The film encourages audiences to question how they define a ‘familial bond’, spending considerable time exhibiting the connection between Bomman, Bellie, Raghu, and Ammu.

‘Everyone now calls me the mother of elephants and that makes me proud,’ she says. ‘Everything about him is like a human, except that he cannot talk.’

It made me reflect on how easily we view biodiversity as a separate entity, as something that is never an intrinsic part of us.

Indigenous tribes like those from which Bomman and Bellie come have always been an integral part of the forest and its history. Their birth, their death, and their breath were all one. We all came from the same source.

There is no line separating humans and creatures, regardless of how strongly modern life encourages us to remove ourselves from the natural world.

To that end, there is no solution to saving nature if there is no awakening of environmental consciousness amongst the public. It is through films like The Elephant Whisperers that public opinion can be changed, informing the masses in meaningful ways that can eventually be converted into action.

The Elephant Whisperers renewed my love of climate action, a field I am aspiring to excel in.

There is a certain amount of warmth and glow to the film too, with scenic, magical shots of Raghu and his parents commonplace throughout. When Bellie feeds Raghu or when Bomman plays football, for example, you are left with mixed feelings of sadness and endearment.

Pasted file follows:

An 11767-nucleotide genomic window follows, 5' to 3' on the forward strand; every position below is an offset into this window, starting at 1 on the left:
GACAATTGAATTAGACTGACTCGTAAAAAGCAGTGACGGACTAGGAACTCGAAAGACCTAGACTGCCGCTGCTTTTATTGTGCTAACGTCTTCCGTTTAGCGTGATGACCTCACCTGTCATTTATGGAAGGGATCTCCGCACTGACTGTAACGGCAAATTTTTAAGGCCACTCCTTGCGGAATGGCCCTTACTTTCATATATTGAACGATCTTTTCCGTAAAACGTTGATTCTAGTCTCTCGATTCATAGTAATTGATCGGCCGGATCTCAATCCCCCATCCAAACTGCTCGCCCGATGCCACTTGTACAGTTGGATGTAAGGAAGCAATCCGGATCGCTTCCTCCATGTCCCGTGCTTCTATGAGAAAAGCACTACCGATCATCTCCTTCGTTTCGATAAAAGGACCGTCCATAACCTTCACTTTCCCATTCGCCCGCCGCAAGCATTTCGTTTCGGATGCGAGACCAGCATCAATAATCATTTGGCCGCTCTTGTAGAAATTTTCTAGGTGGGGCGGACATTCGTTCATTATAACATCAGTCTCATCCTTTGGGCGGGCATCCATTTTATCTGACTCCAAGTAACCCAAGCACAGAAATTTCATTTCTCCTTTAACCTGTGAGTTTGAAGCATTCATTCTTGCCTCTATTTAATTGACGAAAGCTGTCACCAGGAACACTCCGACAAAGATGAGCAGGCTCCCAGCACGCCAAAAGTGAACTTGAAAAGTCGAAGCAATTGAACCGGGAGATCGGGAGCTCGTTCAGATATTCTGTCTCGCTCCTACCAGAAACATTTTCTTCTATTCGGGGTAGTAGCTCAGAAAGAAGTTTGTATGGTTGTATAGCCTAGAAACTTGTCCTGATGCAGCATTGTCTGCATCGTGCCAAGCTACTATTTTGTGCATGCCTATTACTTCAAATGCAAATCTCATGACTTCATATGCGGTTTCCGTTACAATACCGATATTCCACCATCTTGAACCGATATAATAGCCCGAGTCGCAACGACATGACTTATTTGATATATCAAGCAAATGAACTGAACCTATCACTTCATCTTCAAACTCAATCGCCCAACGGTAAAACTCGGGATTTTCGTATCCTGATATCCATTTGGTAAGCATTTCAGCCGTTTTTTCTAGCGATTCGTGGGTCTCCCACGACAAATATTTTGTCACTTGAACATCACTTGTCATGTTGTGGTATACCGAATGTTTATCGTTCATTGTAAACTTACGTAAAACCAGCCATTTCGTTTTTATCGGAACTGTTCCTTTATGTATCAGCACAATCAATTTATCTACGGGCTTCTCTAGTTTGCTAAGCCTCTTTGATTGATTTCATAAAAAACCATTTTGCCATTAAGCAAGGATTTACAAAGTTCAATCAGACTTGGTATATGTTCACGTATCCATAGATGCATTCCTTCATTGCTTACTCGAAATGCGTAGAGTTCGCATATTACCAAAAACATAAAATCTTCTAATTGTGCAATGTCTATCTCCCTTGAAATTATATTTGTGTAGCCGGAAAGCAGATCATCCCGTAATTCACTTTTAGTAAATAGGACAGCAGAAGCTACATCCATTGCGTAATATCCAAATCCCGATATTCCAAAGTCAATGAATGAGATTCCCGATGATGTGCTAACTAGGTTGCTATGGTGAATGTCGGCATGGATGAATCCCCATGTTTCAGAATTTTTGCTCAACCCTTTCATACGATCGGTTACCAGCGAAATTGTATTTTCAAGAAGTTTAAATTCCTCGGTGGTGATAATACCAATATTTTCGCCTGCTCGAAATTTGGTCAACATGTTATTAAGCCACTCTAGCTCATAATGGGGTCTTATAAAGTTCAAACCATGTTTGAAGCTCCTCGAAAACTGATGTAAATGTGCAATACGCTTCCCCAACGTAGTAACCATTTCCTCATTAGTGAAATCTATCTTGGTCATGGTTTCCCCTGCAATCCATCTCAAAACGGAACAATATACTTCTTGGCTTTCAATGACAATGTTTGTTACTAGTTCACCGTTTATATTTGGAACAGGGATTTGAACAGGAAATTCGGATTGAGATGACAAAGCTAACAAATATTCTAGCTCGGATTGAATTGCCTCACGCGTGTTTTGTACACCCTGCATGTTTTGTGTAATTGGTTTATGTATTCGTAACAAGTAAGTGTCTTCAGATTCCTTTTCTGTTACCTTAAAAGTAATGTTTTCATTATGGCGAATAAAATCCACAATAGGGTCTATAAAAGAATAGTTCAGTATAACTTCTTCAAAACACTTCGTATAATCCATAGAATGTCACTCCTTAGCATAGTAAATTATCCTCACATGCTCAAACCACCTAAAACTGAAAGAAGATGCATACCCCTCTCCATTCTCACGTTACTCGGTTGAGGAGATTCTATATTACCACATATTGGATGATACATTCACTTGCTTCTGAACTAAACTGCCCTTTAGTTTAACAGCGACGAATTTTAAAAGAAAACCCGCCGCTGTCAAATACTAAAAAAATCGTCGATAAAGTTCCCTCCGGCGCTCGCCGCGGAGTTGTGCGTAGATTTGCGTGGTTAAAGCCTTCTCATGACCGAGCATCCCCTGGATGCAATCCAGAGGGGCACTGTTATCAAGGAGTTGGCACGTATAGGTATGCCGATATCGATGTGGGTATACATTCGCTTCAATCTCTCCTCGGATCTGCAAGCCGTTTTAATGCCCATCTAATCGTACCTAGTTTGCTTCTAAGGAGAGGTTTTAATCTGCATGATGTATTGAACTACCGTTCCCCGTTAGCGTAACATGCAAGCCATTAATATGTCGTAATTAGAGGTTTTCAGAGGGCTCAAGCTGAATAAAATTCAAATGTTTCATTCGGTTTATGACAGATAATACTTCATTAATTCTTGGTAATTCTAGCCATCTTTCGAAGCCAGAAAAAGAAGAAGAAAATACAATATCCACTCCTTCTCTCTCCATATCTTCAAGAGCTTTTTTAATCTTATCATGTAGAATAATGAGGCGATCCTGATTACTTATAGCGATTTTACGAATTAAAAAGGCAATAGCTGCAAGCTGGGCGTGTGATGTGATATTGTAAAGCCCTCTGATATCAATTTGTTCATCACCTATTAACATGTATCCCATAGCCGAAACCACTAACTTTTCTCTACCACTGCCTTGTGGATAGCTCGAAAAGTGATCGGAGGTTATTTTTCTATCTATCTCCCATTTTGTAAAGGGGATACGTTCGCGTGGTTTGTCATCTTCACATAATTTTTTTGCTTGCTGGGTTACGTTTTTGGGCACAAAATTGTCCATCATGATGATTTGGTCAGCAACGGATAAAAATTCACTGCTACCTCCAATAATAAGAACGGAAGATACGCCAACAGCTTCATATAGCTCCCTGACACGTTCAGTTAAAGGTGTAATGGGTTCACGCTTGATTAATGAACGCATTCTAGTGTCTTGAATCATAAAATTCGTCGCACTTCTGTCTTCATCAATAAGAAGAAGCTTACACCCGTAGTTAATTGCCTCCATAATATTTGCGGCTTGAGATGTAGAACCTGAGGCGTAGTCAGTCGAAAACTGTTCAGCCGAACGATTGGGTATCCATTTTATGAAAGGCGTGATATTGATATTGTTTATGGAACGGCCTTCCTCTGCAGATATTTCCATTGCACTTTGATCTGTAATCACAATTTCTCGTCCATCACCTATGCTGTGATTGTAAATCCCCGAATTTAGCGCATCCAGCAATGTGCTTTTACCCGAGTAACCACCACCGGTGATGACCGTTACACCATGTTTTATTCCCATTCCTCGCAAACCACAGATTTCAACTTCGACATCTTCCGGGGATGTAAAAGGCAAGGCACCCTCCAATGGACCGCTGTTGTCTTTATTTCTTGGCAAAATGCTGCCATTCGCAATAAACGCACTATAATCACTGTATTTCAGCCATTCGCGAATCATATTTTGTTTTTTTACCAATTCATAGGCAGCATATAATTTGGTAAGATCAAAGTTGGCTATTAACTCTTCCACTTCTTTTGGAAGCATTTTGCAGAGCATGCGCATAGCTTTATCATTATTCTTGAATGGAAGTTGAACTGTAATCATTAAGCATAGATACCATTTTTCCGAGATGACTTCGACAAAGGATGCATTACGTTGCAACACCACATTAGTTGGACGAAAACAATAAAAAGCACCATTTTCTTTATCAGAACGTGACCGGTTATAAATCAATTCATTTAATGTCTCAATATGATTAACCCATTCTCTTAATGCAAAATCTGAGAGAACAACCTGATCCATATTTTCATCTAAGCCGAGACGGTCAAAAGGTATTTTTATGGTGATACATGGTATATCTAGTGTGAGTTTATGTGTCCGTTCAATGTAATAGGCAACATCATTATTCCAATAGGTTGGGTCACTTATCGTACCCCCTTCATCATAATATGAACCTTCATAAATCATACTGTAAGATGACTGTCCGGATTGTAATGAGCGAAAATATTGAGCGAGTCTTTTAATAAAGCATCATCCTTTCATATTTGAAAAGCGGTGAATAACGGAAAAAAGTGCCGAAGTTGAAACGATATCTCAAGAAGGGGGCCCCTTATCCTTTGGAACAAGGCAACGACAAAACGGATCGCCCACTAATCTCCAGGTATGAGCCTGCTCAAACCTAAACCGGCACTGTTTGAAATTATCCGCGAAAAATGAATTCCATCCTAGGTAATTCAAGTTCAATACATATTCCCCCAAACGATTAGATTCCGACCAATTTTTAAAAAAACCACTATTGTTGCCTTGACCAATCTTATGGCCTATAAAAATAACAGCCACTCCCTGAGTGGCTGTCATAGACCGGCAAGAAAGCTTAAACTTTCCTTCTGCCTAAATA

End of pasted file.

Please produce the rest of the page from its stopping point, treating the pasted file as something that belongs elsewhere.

Despite its sentimental tones, the themes of climate destruction that sit at the heart of the film are extremely pressing.

On average, indigenous territories in the Amazon Basin lost 0.17 percent of the carbon stored in their forests each year between 2003 and 2016 due to forest degradation, according to a report titled ‘Forest Governance by Indigenous and Tribal Peoples’.

In contrast, forests outside indigenous territories and protected areas lost 0.53 percent each year, 0.36 percent more than the indigenous territories.

Despite this, displacement of tribes has been rampant, disturbing the fragile ecosystem of forests and changing them drastically at a faster rate.

The forest fire in Simipal reserve of Odisha went unchecked, growing into a devastating disaster. There were few indigenous tribes in the area to keep it under control, serving as an example of how excluding native people in conservation plans makes them redundant.

Indigenous communities and JFMs are more important than ever. We need to protect these initiatives just as the documentary shows, through love, support, care, and mutual respect for humans and nature.

This upcoming Oscars season, India has had multiple film nominations. One particularly discussed movie is RRR, the now winner of Best Original Song at Golden Globe and Best Non-English Language Film at Critics Choice Awards.

Amidst the hype for these big-budget giants, an important but small-scale documentary like The Elephant Whisperers has gone largely unnoticed, despite its urgent themes of climate action and impending disaster. This 41-minute gem of a documentary deserves much more.